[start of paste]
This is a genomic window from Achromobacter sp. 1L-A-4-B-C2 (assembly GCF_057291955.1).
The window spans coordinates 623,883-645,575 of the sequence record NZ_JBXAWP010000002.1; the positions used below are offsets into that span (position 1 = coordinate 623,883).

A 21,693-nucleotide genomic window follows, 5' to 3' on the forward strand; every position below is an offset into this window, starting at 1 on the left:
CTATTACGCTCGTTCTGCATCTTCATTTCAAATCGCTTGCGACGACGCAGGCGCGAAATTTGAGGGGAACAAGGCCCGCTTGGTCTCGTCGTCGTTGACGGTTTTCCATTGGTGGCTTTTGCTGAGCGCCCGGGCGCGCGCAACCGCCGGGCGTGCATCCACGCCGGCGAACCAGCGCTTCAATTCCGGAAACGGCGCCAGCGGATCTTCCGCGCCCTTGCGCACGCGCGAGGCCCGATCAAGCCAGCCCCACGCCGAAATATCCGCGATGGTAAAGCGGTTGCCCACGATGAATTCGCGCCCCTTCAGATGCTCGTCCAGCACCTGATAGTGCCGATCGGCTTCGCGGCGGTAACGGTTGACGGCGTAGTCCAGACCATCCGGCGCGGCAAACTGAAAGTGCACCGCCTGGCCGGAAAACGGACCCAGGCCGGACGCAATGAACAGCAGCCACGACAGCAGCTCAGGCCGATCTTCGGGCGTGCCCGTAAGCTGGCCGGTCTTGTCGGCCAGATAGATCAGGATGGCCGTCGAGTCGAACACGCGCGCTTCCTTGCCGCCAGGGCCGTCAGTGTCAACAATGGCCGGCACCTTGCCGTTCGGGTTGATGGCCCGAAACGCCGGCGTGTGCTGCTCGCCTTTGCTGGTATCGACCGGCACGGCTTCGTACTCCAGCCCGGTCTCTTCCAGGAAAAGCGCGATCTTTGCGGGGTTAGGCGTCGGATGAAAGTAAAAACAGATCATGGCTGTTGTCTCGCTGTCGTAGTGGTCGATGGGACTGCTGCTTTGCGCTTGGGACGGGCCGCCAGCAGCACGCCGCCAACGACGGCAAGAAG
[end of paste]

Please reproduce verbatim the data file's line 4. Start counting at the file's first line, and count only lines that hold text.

CTATTACGCTCGTTCTGCATCTTCATTTCAAATCGCTTGCGACGACGCAGGCGCGAAATTTGAGGGGAACAAGGCCCGCTTGGTCTCGTCGTCGTTGACGGTTTTCCATTGGTGGCTTTTGCTGAGCGCCCGGGCGCGCGCAACCGCCGGGCGTGCATCCACGCCGGCGAACCAGCGCTTCAATTCCGGAAACGGCGCCAGCGGATCTTCCGCGCCCTTGCGCACGCGCGAGGCCCGATCAAGCCAGCCCCACGCCGAAATATCCGCGATGGTAAAGCGGTTGCCCACGATGAATTCGCGCCCCTTCAGATGCTCGTCCAGCACCTGATAGTGCCGATCGGCTTCGCGGCGGTAACGGTTGACGGCGTAGTCCAGACCATCCGGCGCGGCAAACTGAAAGTGCACCGCCTGGCCGGAAAACGGACCCAGGCCGGACGCAATGAACAGCAGCCACGACAGCAGCTCAGGCCGATCTTCGGGCGTGCCCGTAAGCTGGCCGGTCTTGTCGGCCAGATAGATCAGGATGGCCGTCGAGTCGAACACGCGCGCTTCCTTGCCGCCAGGGCCGTCAGTGTCAACAATGGCCGGCACCTTGCCGTTCGGGTTGATGGCCCGAAACGCCGGCGTGTGCTGCTCGCCTTTGCTGGTATCGACCGGCACGGCTTCGTACTCCAGCCCGGTCTCTTCCAGGAAAAGCGCGATCTTTGCGGGGTTAGGCGTCGGATGAAAGTAAAAACAGATCATGGCTGTTGTCTCGCTGTCGTAGTGGTCGATGGGACTGCTGCTTTGCGCTTGGGACGGGCCGCCAGCAGCACGCCGCCAACGACGGCAAGAAG